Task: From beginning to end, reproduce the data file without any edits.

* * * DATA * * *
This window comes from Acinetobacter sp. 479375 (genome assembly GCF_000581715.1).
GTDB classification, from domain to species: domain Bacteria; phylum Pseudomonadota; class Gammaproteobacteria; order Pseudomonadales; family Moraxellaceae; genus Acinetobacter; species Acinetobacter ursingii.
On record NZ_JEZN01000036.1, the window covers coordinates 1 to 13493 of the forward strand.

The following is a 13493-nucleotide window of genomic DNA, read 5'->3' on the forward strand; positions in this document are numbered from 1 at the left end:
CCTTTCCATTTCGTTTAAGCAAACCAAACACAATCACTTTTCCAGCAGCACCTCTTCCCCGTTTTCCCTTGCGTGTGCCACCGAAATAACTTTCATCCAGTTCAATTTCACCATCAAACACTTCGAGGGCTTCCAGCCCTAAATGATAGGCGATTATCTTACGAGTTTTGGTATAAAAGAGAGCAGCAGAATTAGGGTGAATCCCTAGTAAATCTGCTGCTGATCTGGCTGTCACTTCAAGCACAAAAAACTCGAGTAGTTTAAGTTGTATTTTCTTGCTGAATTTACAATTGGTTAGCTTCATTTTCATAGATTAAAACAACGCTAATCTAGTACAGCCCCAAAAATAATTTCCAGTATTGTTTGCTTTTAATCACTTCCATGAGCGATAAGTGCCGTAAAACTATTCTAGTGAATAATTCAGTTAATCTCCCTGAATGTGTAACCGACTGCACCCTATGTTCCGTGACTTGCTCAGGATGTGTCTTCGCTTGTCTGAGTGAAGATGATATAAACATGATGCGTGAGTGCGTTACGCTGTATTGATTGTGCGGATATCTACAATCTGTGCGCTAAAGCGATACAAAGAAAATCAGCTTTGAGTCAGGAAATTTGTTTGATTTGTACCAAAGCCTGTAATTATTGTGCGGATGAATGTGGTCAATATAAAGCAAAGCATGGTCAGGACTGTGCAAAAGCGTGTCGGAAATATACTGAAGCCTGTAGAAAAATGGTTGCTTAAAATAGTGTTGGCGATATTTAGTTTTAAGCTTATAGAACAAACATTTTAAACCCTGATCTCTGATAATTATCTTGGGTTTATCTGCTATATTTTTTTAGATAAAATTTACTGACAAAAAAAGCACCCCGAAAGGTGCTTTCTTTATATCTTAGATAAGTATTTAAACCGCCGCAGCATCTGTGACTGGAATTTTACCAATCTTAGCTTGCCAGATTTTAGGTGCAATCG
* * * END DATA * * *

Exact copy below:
This window comes from Acinetobacter sp. 479375 (genome assembly GCF_000581715.1).
GTDB classification, from domain to species: domain Bacteria; phylum Pseudomonadota; class Gammaproteobacteria; order Pseudomonadales; family Moraxellaceae; genus Acinetobacter; species Acinetobacter ursingii.
On record NZ_JEZN01000036.1, the window covers coordinates 1 to 13493 of the forward strand.

The following is a 13493-nucleotide window of genomic DNA, read 5'->3' on the forward strand; positions in this document are numbered from 1 at the left end:
CCTTTCCATTTCGTTTAAGCAAACCAAACACAATCACTTTTCCAGCAGCACCTCTTCCCCGTTTTCCCTTGCGTGTGCCACCGAAATAACTTTCATCCAGTTCAATTTCACCATCAAACACTTCGAGGGCTTCCAGCCCTAAATGATAGGCGATTATCTTACGAGTTTTGGTATAAAAGAGAGCAGCAGAATTAGGGTGAATCCCTAGTAAATCTGCTGCTGATCTGGCTGTCACTTCAAGCACAAAAAACTCGAGTAGTTTAAGTTGTATTTTCTTGCTGAATTTACAATTGGTTAGCTTCATTTTCATAGATTAAAACAACGCTAATCTAGTACAGCCCCAAAAATAATTTCCAGTATTGTTTGCTTTTAATCACTTCCATGAGCGATAAGTGCCGTAAAACTATTCTAGTGAATAATTCAGTTAATCTCCCTGAATGTGTAACCGACTGCACCCTATGTTCCGTGACTTGCTCAGGATGTGTCTTCGCTTGTCTGAGTGAAGATGATATAAACATGATGCGTGAGTGCGTTACGCTGTATTGATTGTGCGGATATCTACAATCTGTGCGCTAAAGCGATACAAAGAAAATCAGCTTTGAGTCAGGAAATTTGTTTGATTTGTACCAAAGCCTGTAATTATTGTGCGGATGAATGTGGTCAATATAAAGCAAAGCATGGTCAGGACTGTGCAAAAGCGTGTCGGAAATATACTGAAGCCTGTAGAAAAATGGTTGCTTAAAATAGTGTTGGCGATATTTAGTTTTAAGCTTATAGAACAAACATTTTAAACCCTGATCTCTGATAATTATCTTGGGTTTATCTGCTATATTTTTTTAGATAAAATTTACTGACAAAAAAAGCACCCCGAAAGGTGCTTTCTTTATATCTTAGATAAGTATTTAAACCGCCGCAGCATCTGTGACTGGAATTTTACCAATCTTAGCTTGCCAGATTTTAGGTGCAATCG